HMG is administered as an IM dose of 75 units, 3 times a week, and can be increased to up to 150 units, 3 times a week, until sperm count reaches at least 5 to 10 million sperm per milliliter of ejaculate.

Recombinant human FSH is administered subcutaneously, at a dose of 150 to 300 units every other day, for 18 months.

If pregnancy does not occur spontaneously within 12 to 24 months of achieving any sperm in the ejaculate during treatment, the next option is assisted reproduction techniques, like intrauterine insemination, and IVF with or without ICSI.

If serum testosterone, FSH and LH are normal in the presence of azoospermia, and the testicular semen volume is normal, the most likely diagnosis is a sperm transport disorder, which includes obstructive azoospermia as well as retrograde ejaculation.

Causes of obstructive azoospermia include the congenital absence of the vas deferens, or obstruction of the epididymis, ejaculatory duct, or vas deferens.

Congenital absence of the vas deferens is suspected when the vas deferens can’t be felt on palpation, and confirmed by a scrotal or transrectal ultrasound.

The most severe form is a bilateral absence of the vas deferens, which can be seen in individuals with mutations in the CFTR gene.

These mutations cause cystic fibrosis, but sometimes individuals may have the mutation and a bilaterally absent vas deferens, but no other symptoms of cystic fibrosis.

Obstructions of the epididymis, ejaculatory duct, or vas deferens can be the result of prior testicular surgery, or infections - like viral orchitis, in adults who get mumps. They can be diagnosed with a scrotal or transrectal ultrasound.

All individuals with obstructive azoospermia should get a testicular biopsy, and if sperm is found, it can be frozen for possible future use in IVF with ICSI.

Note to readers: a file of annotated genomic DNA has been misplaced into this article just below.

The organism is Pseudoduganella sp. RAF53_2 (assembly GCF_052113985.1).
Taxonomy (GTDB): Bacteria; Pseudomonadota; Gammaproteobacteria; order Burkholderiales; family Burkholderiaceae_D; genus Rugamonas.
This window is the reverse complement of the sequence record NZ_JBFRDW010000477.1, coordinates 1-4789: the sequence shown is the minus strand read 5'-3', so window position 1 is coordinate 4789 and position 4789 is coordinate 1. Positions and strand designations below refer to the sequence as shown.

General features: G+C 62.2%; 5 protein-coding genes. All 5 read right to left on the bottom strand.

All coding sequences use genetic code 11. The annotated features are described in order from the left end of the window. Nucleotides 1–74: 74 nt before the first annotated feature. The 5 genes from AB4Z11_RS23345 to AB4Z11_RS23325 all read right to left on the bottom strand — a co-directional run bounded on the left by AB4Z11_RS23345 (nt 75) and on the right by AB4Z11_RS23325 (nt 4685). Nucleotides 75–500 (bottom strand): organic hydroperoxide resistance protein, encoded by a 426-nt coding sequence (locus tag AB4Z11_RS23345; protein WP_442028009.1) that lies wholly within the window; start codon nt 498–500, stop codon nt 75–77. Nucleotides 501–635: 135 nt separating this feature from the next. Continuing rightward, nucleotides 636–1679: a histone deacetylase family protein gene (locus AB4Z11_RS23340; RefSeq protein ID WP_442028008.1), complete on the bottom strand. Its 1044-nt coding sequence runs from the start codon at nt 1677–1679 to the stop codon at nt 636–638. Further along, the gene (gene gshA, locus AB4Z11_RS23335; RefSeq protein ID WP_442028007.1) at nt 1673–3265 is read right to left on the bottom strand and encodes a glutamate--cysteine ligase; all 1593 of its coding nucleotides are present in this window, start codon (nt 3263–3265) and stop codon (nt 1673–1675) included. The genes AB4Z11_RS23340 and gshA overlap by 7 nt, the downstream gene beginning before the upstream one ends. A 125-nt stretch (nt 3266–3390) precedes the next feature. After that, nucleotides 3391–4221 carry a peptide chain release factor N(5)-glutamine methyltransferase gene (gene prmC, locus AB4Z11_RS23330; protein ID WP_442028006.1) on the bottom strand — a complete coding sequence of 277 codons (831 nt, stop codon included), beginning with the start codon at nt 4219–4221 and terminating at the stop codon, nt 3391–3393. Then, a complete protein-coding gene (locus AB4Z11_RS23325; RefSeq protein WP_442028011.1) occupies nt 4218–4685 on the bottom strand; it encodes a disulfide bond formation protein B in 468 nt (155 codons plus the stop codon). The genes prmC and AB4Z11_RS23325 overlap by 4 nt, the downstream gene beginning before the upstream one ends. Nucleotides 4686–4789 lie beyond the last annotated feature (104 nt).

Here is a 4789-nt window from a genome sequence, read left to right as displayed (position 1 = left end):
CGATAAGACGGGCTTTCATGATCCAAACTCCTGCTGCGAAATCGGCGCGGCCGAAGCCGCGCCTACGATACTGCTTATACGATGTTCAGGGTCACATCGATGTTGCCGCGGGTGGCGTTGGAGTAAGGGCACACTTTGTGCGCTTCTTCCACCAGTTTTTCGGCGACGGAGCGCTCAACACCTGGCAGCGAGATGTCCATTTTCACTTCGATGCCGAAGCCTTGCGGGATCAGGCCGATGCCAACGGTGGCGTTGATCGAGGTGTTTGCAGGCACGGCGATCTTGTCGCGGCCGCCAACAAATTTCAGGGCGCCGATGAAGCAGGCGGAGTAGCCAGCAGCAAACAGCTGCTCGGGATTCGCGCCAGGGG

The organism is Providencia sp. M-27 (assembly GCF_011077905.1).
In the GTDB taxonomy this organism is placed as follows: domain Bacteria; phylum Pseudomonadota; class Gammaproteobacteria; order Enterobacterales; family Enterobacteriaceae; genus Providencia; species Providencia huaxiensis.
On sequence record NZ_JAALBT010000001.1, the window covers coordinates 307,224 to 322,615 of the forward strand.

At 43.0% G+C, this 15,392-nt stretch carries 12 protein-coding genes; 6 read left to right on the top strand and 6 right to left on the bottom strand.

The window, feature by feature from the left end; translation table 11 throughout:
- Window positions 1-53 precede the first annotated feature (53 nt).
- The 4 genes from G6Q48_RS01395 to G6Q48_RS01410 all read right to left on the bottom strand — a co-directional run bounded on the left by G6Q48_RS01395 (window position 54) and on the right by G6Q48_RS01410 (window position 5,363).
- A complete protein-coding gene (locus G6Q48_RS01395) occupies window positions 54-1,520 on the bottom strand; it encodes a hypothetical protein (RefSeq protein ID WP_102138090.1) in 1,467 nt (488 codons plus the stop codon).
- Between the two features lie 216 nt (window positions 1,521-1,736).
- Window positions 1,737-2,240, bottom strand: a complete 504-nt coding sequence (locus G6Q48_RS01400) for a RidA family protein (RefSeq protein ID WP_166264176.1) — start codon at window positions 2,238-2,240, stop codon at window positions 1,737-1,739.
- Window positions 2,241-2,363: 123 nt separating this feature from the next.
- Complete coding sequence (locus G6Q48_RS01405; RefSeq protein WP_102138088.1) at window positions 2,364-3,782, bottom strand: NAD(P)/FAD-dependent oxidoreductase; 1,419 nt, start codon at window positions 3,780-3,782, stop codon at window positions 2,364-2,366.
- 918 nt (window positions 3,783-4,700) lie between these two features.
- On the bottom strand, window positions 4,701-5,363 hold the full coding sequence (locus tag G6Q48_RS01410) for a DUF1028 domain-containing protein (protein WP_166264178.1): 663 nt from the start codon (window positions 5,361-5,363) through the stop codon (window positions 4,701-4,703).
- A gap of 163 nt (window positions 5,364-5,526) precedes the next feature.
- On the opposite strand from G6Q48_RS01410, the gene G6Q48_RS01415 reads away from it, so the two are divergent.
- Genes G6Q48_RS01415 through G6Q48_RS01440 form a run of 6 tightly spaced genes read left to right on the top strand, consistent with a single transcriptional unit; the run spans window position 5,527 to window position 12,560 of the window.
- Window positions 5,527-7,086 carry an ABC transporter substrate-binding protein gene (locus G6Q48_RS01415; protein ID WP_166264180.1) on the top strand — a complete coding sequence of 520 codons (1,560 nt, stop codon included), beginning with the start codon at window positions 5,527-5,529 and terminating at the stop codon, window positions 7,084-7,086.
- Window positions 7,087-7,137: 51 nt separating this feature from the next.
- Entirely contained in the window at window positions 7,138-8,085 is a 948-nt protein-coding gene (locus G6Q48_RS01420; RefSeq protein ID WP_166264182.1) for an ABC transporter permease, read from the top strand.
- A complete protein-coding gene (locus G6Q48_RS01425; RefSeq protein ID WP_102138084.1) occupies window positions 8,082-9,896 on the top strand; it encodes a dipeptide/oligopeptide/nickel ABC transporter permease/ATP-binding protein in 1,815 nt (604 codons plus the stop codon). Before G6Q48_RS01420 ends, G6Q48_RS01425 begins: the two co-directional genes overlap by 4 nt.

Sometimes, these obstructions can be corrected by microsurgical end-to-end anastomosis, to bypass the obstruction.

However, for individuals with uncorrectable obstructions, or for those with congenital bilateral absence of the vas deferens, assisted reproduction techniques like IVF with ICSI are the only option.

Bear in mind, however, that in those carrying mutations in the CFTR gene, there is a chance they’ll pass down the mutation to their offspring, so these individuals should first receive genetic counselling.

Retrograde ejaculation, on the other hand, happens when the sperm goes into the bladder instead of out through the urethra during ejaculation.

Some risk factors for retrograde ejaculation include prior prostatic surgery, diabetes, spinal cord injury, and taking some psychiatric medications, like thioridazine, chlorpromazine and amitriptyline, or the antihypertensive drug doxazosin.

Retrograde ejaculation can be confirmed by demonstrating sperm presence in postcoital urine, and treatment options include oral sympathomimetic medications like ephedrine sulphate or phenylpropanolamine, which have been shown to improve bladder neck closure.

If these medications fail, or if retrograde ejaculation is secondary to spinal cord injury, assisted reproduction techniques like IVF with ICSI can be attempted using sperm obtained from the urine sample.

If none of these causes are identified for male infertility, then a varicocele may be to blame - especially when it’s clinically visible or palpable.

In other words, the simple presence of a varicocele doesn’t automatically mean that the aforementioned workup is skipped over.

Now if a varicocele is suspected as the cause, then color Doppler examination can be done to confirm the varicocele, and surgical correction of the varicocele may improve sperm count and fertility.

If there’s no varicocele, then a final diagnosis is “idiopathic male infertility”, and hormonal treatment with gonadotropins may be tried empirically.

Additionally, a diet high in vitamin C and vitamin E is thought to improve the quality of sperm.

Now remember, there’s two sides to the infertility coin! So let’s switch gears and look at causes of female infertility. In females, the goal is to assess whether ovulation takes place, and whether the female reproductive anatomy allows for conception and pregnancy.

Ovulation can be presumed based on the regularity and symptoms of each menstrual cycle.

Regular menstrual cycles, repeating at a 25 to 35 day interval, along with premenstrual symptoms like breast tenderness, mood changes, bloating, fatigue, and cravings before the onset of each period suggest that ovulation is happening.

Some females also report mittelschmerz, which is German for “mid-cycle pain”, that might occur at ovulation.

Historically, a way to check if ovulation occurred was to measure the basal body temperature throughout the menstrual cycle.